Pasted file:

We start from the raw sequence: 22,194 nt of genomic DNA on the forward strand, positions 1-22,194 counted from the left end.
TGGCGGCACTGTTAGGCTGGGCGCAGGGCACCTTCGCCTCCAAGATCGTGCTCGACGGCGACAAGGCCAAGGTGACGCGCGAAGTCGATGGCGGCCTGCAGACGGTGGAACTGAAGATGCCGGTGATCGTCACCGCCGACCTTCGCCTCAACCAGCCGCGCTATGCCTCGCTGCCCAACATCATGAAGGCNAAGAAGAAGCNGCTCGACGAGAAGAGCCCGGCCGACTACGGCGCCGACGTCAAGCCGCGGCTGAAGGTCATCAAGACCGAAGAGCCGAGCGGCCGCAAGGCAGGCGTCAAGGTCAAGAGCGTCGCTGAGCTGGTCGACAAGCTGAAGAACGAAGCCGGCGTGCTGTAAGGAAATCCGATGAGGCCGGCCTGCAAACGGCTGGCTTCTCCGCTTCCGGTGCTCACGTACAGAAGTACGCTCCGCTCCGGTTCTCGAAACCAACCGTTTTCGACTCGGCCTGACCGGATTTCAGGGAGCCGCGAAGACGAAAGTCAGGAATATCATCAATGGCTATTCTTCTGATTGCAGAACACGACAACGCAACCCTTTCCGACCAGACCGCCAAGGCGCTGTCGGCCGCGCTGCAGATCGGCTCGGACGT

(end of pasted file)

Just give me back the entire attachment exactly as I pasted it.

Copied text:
We start from the raw sequence: 22,194 nt of genomic DNA on the forward strand, positions 1-22,194 counted from the left end.
TGGCGGCACTGTTAGGCTGGGCGCAGGGCACCTTCGCCTCCAAGATCGTGCTCGACGGCGACAAGGCCAAGGTGACGCGCGAAGTCGATGGCGGCCTGCAGACGGTGGAACTGAAGATGCCGGTGATCGTCACCGCCGACCTTCGCCTCAACCAGCCGCGCTATGCCTCGCTGCCCAACATCATGAAGGCNAAGAAGAAGCNGCTCGACGAGAAGAGCCCGGCCGACTACGGCGCCGACGTCAAGCCGCGGCTGAAGGTCATCAAGACCGAAGAGCCGAGCGGCCGCAAGGCAGGCGTCAAGGTCAAGAGCGTCGCTGAGCTGGTCGACAAGCTGAAGAACGAAGCCGGCGTGCTGTAAGGAAATCCGATGAGGCCGGCCTGCAAACGGCTGGCTTCTCCGCTTCCGGTGCTCACGTACAGAAGTACGCTCCGCTCCGGTTCTCGAAACCAACCGTTTTCGACTCGGCCTGACCGGATTTCAGGGAGCCGCGAAGACGAAAGTCAGGAATATCATCAATGGCTATTCTTCTGATTGCAGAACACGACAACGCAACCCTTTCCGACCAGACCGCCAAGGCGCTGTCGGCCGCGCTGCAGATCGGCTCGGACGT